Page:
Kevin Kernan of the New York Post sat down with Mets manager Terry Collins and talked about a number of challenges and decisions facing the team this spring. First and foremost: first base. Where Lucas Duda and Ike Davis are set to battle it out. It sounds like it’ll be a good battle.
Collins says it’s “wide open” and makes it clear that there won’t be a lot of hemming and hawing. Davis is going to get 90 at bats — way more than a veteran usually has in the spring — and it seems obvious that if he doesn’t produce he’s basically done as a Met. And if Duda is no better he’s prepared to move Daniel Murphy over to first base and put Eric Young at second base.
That’s tough on Davis and Duda I suppose, but it may be good for Mets fans. Collins is talking about his team and seems poised to make quick decisions as if it’s a contender. And while that may not be the majority opinion about the Mets this spring, it’s not too hard to squint and see them be more competitive than they’ve been in recent years.
Last night in the top of the eighth inning of the Dodgers-Cubs game, Curtis Granderson struck out. Or, at the very least, he should’ve. After the game, the umpire who said he didn’t admitted he screwed up.
While trying to squelch a Dodgers comeback, Wade Davis got Granderson into a 2-2 count. Davis threw his pitch, Granderson whiffed on it, it hit the dirt, and Willson Contreras applied the tag for the out. End of the inning, right? Wrong: Granderson argued to home plate umpire Jim Wolf that he made slight contact with the ball, Wolf, after conferring with the other umps agreed, and Granderson lived to see another pitch.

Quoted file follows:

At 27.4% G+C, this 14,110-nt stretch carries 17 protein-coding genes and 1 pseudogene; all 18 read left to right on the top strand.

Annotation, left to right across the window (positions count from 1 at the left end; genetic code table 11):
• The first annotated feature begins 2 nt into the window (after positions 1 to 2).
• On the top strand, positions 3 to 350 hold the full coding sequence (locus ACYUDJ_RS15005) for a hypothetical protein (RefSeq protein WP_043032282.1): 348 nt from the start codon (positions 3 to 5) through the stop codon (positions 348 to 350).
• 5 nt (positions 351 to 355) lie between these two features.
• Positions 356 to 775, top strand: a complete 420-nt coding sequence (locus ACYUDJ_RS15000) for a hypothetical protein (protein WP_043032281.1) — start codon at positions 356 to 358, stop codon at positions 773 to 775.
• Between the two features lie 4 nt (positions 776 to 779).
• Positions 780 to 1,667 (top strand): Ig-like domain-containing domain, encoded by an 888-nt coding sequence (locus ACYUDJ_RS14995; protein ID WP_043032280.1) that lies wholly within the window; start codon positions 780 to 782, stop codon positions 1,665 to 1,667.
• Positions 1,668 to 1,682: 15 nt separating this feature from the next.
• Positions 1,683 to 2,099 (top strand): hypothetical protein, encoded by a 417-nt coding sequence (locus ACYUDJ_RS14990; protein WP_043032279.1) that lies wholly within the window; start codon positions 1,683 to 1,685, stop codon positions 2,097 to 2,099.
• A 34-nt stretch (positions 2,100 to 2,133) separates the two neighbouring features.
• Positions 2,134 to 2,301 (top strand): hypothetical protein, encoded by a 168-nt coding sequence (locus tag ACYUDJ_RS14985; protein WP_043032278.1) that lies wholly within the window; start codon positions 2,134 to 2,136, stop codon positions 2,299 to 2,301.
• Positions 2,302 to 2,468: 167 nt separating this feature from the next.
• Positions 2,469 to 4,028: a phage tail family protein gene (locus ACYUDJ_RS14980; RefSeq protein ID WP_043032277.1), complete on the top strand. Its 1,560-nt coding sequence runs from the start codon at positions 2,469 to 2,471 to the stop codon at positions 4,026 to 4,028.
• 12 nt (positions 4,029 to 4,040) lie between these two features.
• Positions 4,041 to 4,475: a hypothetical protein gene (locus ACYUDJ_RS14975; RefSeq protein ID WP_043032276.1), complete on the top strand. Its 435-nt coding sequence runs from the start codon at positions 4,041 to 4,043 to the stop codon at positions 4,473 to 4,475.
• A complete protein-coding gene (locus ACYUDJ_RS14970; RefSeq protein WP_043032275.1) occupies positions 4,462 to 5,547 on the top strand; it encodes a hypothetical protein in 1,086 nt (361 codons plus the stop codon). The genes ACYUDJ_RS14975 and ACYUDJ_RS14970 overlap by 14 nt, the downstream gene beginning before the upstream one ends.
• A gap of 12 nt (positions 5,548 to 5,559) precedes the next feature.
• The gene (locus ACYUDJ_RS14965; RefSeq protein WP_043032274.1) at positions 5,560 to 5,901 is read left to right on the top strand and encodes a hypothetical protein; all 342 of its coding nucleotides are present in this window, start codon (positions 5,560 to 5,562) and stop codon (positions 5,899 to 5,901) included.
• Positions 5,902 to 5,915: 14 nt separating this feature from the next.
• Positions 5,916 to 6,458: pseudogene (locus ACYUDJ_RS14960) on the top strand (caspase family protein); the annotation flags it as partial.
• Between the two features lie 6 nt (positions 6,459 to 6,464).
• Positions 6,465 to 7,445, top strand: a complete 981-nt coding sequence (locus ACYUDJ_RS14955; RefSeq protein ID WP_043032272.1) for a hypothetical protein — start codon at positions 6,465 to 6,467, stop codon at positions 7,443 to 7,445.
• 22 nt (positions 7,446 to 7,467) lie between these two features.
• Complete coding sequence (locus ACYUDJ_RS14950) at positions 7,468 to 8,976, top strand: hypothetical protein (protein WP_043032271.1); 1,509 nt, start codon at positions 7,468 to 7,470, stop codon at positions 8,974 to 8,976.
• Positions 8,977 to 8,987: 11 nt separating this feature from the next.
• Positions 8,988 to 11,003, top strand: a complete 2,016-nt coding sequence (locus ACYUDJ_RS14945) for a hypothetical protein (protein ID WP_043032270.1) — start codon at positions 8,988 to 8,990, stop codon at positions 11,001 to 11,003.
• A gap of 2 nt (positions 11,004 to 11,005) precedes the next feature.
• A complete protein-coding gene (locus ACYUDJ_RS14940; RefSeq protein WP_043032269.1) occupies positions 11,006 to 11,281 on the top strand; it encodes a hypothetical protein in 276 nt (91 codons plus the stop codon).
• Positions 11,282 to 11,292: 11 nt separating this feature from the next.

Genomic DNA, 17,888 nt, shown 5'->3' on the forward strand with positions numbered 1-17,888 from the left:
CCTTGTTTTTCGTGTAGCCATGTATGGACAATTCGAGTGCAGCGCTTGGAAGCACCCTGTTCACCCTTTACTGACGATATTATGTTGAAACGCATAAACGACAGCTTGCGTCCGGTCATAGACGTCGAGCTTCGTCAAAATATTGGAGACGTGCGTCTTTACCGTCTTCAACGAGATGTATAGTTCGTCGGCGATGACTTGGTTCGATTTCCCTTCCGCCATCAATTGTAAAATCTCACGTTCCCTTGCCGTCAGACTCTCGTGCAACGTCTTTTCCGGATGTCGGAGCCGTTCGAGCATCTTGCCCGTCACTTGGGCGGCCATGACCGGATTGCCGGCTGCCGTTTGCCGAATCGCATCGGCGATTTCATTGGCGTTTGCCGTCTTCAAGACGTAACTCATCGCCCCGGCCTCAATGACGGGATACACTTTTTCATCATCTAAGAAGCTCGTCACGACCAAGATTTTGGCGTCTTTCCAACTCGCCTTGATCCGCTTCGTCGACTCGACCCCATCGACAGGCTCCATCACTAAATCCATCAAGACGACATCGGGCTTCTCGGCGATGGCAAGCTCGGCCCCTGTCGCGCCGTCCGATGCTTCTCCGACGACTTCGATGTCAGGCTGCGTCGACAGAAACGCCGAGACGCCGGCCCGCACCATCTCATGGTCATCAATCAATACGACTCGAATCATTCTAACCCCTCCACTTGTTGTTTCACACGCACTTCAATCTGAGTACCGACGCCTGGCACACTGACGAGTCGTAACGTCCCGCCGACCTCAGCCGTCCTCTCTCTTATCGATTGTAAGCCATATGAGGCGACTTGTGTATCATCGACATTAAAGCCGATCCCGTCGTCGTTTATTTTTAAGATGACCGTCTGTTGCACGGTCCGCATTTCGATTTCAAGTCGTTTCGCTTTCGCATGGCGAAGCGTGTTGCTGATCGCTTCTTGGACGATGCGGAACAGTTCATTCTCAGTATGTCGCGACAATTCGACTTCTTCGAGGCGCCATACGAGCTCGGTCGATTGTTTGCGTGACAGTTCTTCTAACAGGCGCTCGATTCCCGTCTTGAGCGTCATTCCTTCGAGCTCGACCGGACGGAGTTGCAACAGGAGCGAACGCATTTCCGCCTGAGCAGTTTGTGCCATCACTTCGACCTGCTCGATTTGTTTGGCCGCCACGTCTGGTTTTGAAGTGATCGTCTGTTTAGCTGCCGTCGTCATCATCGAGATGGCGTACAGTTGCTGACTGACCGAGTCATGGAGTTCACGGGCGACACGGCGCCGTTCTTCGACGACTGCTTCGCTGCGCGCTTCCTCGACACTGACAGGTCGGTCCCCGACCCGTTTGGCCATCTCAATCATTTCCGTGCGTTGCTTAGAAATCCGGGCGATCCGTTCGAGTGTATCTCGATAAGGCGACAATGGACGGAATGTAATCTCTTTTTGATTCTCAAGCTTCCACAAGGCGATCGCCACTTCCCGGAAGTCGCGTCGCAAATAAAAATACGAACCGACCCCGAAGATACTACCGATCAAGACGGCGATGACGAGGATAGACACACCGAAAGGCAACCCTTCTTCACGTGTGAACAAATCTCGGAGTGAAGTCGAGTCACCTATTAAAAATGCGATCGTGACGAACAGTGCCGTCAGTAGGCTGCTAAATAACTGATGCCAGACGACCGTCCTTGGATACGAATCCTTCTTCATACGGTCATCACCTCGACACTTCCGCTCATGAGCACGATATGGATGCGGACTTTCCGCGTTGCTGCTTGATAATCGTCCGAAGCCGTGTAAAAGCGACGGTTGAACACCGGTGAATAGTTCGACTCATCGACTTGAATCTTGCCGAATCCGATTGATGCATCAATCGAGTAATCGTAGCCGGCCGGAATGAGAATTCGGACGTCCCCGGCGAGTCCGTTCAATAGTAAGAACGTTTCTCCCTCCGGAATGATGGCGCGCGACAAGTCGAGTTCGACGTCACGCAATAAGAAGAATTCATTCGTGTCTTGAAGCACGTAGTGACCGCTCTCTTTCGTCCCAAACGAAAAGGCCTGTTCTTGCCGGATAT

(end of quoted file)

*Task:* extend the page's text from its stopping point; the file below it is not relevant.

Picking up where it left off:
Before he’d see that pitch, Joe Maddon came out to argue the call and got so agitated about it all he was ejected for the second time in this series. He was right to argue:
It all ended up not mattering, of course, because Granderson struck out eventually anyway.
Normally such things end there, but after the game a reporter got to Wolf and Wolf did something umpires don’t often do: he admitted he blew the call:
It’s good that the bad call ended up not affecting anything. But the part of me who likes to stir up crap and watch chaos rule in baseball really kinda wishes that Granderson had hit a series-clinching homer right after that. At least as long as it didn’t result in Cubs fans burning Chicago to the ground.